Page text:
Introduction


Robert Earl Burton founded The Fellowship of Friends in the San Francisco Bay Area in 1970. Burton modeled his own group after that of Alex Horn, loosely borrowing from the Fourth Way teachings of Gurdjieff and Ouspensky. In recent years, the Fellowship has cast its net more broadly, embracing any spiritual tradition that includes (or can be interpreted to include) the notion of "presence."

The Fellowship of Friends exhibits the hallmarks of a "doomsday religious cult," wherein Burton exercises absolute authority, and demands loyalty and obedience. He warns that his is the only path to consciousness and eternal life. Invoking his gift of prophecy, he has over the years prepared his flock for great calamities (e.g. a depression in 1984, the fall of California in 1998, nuclear holocaust in 2006, and most recently the October 2018 "Fall of California Redux.")

But according to Burton, Armageddon still looms in our future and when it finally arrives, non-believers shall perish, while through the direct intervention and guidance from 44 angels (recently expanded to 81 angels, including himself and his divine father, Leonardo da Vinci) Burton and his followers shall be spared, founding a new, and more perfect civilization.

Many regard Robert Earl Burton a narcissist and sociopath, surrounded by a largely greed- and power-driven inner circle. The following pages offer abundant evidence supporting that conclusion.

This archive draws from official Fellowship publications and websites, news archives, court documents, cult education and awareness forums, the Internet Archive, the long-running Fellowship of Friends - Living Presence Discussion, the (former) Fellowship of Friends wikispace project, the (ill-fated 2007) Fellowship of Friends Wikipedia page, and the editor's own 13-year experience in the Fellowship. Presented in a reverse chronology, the Fellowship's history may be navigated via the "Blog Archive" located in the sidebar below.

Wednesday, February 28, 1996

Creative marketing

"It was never RVW’s business plan to make a profit." - Greg Holman, President, Renaissance Vineyard and Winery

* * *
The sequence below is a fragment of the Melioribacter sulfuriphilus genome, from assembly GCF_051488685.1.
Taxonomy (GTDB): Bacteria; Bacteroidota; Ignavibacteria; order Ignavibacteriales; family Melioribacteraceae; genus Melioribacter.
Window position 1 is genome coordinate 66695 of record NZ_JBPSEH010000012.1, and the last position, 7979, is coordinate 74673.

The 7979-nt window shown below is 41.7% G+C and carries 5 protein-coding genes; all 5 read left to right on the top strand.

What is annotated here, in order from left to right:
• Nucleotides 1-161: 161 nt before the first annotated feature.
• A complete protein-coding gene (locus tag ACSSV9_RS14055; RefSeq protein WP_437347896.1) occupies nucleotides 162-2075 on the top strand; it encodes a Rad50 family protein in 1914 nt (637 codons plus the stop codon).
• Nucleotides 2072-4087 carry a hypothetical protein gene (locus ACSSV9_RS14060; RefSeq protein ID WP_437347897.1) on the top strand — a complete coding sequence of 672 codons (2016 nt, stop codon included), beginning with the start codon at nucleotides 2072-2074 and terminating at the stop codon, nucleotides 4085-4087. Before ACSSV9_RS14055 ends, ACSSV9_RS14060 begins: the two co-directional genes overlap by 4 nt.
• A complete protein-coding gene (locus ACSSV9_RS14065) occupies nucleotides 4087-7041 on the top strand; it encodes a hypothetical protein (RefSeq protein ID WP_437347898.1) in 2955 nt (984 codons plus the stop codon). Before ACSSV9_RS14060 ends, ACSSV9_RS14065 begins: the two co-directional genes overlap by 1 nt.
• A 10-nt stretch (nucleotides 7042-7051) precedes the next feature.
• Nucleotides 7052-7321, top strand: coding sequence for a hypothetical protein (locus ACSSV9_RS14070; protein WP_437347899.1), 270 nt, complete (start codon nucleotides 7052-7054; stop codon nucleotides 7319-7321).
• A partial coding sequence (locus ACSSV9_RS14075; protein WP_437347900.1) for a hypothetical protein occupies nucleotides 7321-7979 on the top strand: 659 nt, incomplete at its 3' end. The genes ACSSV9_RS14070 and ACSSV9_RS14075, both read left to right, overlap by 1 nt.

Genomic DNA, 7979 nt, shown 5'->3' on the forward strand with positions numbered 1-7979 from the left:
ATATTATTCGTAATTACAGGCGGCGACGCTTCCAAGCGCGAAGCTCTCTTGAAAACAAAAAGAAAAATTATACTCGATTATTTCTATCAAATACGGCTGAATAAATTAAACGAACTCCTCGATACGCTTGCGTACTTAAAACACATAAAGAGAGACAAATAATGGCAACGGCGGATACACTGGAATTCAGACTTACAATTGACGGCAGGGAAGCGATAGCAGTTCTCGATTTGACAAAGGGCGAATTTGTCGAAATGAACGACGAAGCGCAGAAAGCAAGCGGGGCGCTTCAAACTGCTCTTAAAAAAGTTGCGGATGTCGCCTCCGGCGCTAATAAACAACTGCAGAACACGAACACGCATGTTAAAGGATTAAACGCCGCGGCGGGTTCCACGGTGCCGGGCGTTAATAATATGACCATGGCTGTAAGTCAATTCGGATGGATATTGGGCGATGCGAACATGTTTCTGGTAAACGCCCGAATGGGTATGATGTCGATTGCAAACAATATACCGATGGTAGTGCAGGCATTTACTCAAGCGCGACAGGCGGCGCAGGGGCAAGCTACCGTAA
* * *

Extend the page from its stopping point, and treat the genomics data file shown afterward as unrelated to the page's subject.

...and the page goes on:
The Fellowship is known throughout the wine industry for its attempts to barter. Wine is offered in trade for virtually anything that is needed. Most summarily dismiss such proposals as ill-conceived, if not downright illegal.

The St. Francis Hotel in San Francisco features Renaissance wines, but they are being sold on consignment, a violation of Federal and state law!

Perhaps what Holman meant to say is that RVW never intended to show a profit.

Thursday, February 1, 1996

Fellowship of Friends featured in Elle Magazine

[ed. - This is an Internet Archive capture of the Fellowship webpage.]

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ELLE Magazine 1996
Yuba County, CA, is better known for rattlesnakes and lousy coffee than for wine and spirituality. But the Renaissance Winery and its surrounding community are working to change that. The vineyard has come a long way since its meager first harvest in 1978. (The crop was so small it took only ten minutes to pick.) And the Fellowship of Friends, as the winery’s organization is known, has started to draw crowds. The group’s members (2,000 worldwide) follow the teachings of mystics George Gurdjieff and P. D. Ouspensky and believe that the challenge of life is spiritual evolution. At Renaissance that purpose seems clear: The Friends have developed an orchestra, a dance company, a rare-book bindery, and the most manicured rose garden this side of Versailles. Some help out in the winery, which has produced an award-winning Cabernet and a rich, honeyed Riesling, others simply come to soak up the intellectual fare. Nonmembers don’t have to buy into the philosophy, but they are welcome to stop in for a performance, a meal at the bistro, or just to find out how Renaissance is redefining the term “wine and spirits.” Alice Feiring


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